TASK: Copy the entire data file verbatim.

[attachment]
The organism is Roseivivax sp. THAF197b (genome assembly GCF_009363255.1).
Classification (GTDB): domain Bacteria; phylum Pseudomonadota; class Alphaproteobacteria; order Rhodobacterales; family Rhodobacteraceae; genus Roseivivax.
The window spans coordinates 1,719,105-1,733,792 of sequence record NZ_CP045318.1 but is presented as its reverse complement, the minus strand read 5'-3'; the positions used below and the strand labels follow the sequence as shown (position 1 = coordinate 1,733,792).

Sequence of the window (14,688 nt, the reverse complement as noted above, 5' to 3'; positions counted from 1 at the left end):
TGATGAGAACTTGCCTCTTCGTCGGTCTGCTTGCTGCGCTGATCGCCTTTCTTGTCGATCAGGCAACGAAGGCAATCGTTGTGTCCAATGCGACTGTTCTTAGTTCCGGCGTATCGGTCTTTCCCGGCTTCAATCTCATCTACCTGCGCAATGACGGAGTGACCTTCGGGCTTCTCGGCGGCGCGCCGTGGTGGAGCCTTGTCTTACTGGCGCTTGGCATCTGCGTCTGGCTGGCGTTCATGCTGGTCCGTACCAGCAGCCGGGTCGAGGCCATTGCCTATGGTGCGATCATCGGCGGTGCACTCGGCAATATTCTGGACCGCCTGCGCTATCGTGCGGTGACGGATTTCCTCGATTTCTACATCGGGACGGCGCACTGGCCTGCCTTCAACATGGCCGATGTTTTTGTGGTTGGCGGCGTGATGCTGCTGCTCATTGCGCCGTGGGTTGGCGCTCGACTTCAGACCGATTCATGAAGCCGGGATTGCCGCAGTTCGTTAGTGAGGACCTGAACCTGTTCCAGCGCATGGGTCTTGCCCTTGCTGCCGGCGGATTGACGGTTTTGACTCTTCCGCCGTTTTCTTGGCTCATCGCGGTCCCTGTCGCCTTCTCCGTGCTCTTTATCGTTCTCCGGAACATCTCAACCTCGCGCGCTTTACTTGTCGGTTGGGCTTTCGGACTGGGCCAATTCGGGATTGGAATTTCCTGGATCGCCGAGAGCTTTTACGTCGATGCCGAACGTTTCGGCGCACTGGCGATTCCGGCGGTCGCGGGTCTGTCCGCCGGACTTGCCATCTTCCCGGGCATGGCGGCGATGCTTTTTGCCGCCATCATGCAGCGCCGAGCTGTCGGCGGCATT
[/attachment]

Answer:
The organism is Roseivivax sp. THAF197b (genome assembly GCF_009363255.1).
Classification (GTDB): domain Bacteria; phylum Pseudomonadota; class Alphaproteobacteria; order Rhodobacterales; family Rhodobacteraceae; genus Roseivivax.
The window spans coordinates 1,719,105-1,733,792 of sequence record NZ_CP045318.1 but is presented as its reverse complement, the minus strand read 5'-3'; the positions used below and the strand labels follow the sequence as shown (position 1 = coordinate 1,733,792).

Sequence of the window (14,688 nt, the reverse complement as noted above, 5' to 3'; positions counted from 1 at the left end):
TGATGAGAACTTGCCTCTTCGTCGGTCTGCTTGCTGCGCTGATCGCCTTTCTTGTCGATCAGGCAACGAAGGCAATCGTTGTGTCCAATGCGACTGTTCTTAGTTCCGGCGTATCGGTCTTTCCCGGCTTCAATCTCATCTACCTGCGCAATGACGGAGTGACCTTCGGGCTTCTCGGCGGCGCGCCGTGGTGGAGCCTTGTCTTACTGGCGCTTGGCATCTGCGTCTGGCTGGCGTTCATGCTGGTCCGTACCAGCAGCCGGGTCGAGGCCATTGCCTATGGTGCGATCATCGGCGGTGCACTCGGCAATATTCTGGACCGCCTGCGCTATCGTGCGGTGACGGATTTCCTCGATTTCTACATCGGGACGGCGCACTGGCCTGCCTTCAACATGGCCGATGTTTTTGTGGTTGGCGGCGTGATGCTGCTGCTCATTGCGCCGTGGGTTGGCGCTCGACTTCAGACCGATTCATGAAGCCGGGATTGCCGCAGTTCGTTAGTGAGGACCTGAACCTGTTCCAGCGCATGGGTCTTGCCCTTGCTGCCGGCGGATTGACGGTTTTGACTCTTCCGCCGTTTTCTTGGCTCATCGCGGTCCCTGTCGCCTTCTCCGTGCTCTTTATCGTTCTCCGGAACATCTCAACCTCGCGCGCTTTACTTGTCGGTTGGGCTTTCGGACTGGGCCAATTCGGGATTGGAATTTCCTGGATCGCCGAGAGCTTTTACGTCGATGCCGAACGTTTCGGCGCACTGGCGATTCCGGCGGTCGCGGGTCTGTCCGCCGGACTTGCCATCTTCCCGGGCATGGCGGCGATGCTTTTTGCCGCCATCATGCAGCGCCGAGCTGTCGGCGGCATT